Women are at higher risk of developing some eye diseases and conditions.
Among them is dry eye syndrome, caused when the body doesn't make enough tears to lubricate the eye naturally.
"Tear production normally decreases as we age, so the condition is extremely common in people over age 55 of both sexes," explains Moran Eye Center ophthalmologist Amy Lin, MD. "However, it is intrinsically two to three times more common in women than in men at any age."
According to Lin, dry eye is one of the leading causes of visits to eye professionals.
There is no single cause of dry eye, and it seldom leads to blindness. But it can cause a lot of suffering and a diminished quality of life. When your eyes feel scratchy or sensitive to light, it's hard to read and drive, especially at night. Dry eye can also increase the risk of eye infection.
Dry Eye Symptoms
Dry eye symptoms can range from mild to severe. They include:
- A stinging, burning, or scratchy/gritty sensation in your eyes
- A feeling of having something in your eyes
- Stringy mucus around or in your eyes
- Sensitivity to light
- Eye redness
- Difficulty wearing contact lenses
- Watery eyes—the body's response to dry-eye irritation
- Blurry vision
What Causes Dry Eye?
According to Lin, women have more dry eyes than men thanks to hormonal changes in estrogen, progesterone, and even testosterone, which occur throughout their lives. These hormonal changes affect the quantity and quality of the tear film, or layer of tear fluid that protects the eye.
But hormones aren't the only factor. Cosmetic use can worsen dry eyes. Eyeliner may plug the oil glands behind the eyelashes and makeup debris can disrupt the tear film.
Several common prescriptions and over-the-counter medications can also reduce tear secretion and cause dry eye. The list includes some diuretics, beta-blockers, antihistamines, sleeping pills, anti-anxiety drugs, and pain relievers. If you are taking any of these medications and experience dry eye, be sure to tell your eye care professional.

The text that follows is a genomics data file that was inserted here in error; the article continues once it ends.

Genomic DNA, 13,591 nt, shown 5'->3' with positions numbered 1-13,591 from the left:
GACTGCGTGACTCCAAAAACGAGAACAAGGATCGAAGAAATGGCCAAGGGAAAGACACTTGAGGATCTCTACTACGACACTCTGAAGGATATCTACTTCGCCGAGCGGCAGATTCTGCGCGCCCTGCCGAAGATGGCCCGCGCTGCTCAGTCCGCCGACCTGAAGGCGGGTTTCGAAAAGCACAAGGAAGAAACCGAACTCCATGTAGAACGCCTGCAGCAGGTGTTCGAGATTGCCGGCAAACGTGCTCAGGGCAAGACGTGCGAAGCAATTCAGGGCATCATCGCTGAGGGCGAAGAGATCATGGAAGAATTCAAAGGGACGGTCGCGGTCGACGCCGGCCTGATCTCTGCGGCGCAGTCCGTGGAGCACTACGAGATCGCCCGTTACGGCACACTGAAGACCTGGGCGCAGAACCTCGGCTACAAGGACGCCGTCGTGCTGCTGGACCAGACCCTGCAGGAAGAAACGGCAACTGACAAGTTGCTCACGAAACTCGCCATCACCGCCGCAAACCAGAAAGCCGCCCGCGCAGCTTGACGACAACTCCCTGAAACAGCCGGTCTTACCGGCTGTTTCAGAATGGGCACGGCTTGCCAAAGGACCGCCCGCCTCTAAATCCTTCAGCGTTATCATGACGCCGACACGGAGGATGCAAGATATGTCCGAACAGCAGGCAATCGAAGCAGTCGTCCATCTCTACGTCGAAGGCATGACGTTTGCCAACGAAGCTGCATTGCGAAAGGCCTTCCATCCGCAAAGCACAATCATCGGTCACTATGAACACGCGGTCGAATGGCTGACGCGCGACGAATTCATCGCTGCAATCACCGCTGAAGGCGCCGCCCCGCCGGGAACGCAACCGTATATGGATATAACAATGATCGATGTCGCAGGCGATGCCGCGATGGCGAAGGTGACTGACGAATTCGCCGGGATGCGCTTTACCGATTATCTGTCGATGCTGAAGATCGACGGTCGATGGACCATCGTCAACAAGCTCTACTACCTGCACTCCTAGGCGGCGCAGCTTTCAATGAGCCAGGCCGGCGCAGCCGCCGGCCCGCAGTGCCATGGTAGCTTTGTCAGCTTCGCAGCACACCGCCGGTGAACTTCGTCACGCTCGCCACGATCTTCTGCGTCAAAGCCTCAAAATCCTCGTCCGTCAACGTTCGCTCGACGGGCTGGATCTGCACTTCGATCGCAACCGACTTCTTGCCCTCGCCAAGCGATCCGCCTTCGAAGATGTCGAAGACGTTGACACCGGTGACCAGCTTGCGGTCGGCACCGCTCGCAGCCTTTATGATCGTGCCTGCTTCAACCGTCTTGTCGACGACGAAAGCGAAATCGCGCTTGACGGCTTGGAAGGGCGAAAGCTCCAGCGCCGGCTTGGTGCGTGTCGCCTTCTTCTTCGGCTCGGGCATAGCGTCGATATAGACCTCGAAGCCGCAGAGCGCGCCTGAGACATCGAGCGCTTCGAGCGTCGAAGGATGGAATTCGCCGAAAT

Too much screen time can also contribute to dry eye.
How to Avoid or Lessen Dry Eye
"In general, people suffering from dry eye should try to avoid overly warm, dry rooms with furnaces blasting, hairdryers, smoke, or wind, and wear wraparound sunglasses when outdoors," advises Lin. "A humidifier in dry rooms may help, as can artificial tear ointment at bedtime."
If you spend a lot of time in front of a screen, give your eyes a break every 20 minutes. Look 20 feet away for 20 seconds.
Eating fatty fish, such as tuna or salmon, may also help prevent dry eye disease.
How is Dry Eye Treated?
Artificial tears are the mainstay of dry eye treatment, but while they can offer temporary relief, they do little to stop or reverse any damaging conditions.
"You can try several brands of artificial tears and ointments without a prescription," says Lin. "For mild cases, try several to find the one you like best, and if possible, use preservative-free drops, as preservatives in some can irritate the eyes."
People with ongoing dry eye symptoms, including constant tearing that interferes with daily functioning, should consult with their eye care professional to rule out infection or injury and look at treatment options.
"Women may think they're just too busy with children, jobs, or elder care to get an eye exam or new glasses," says Lin. "But poor vision can wreak havoc on your physical and mental well-being. We all need to pay attention and take a moment for self-care."
Prevent Blindness has designated April as Women's Eye Health and Safety Month. The idea is to raise awareness, educate, and provide recommendations on vision care.
"Women's eye health is an important topic," says Lin. "In addition to dry eye, women overall have higher rates of cataract, glaucoma, and age-related macular degeneration."
Lin joins Moran's Mary Elizabeth Hartnett, MD, and other prominent ophthalmologists writing in-depth about dry eye and other conditions that affect women at w-e-h.org. The website is produced in partnership with the National Eye Health Education Program and Women in Ophthalmology and features content written by women for women.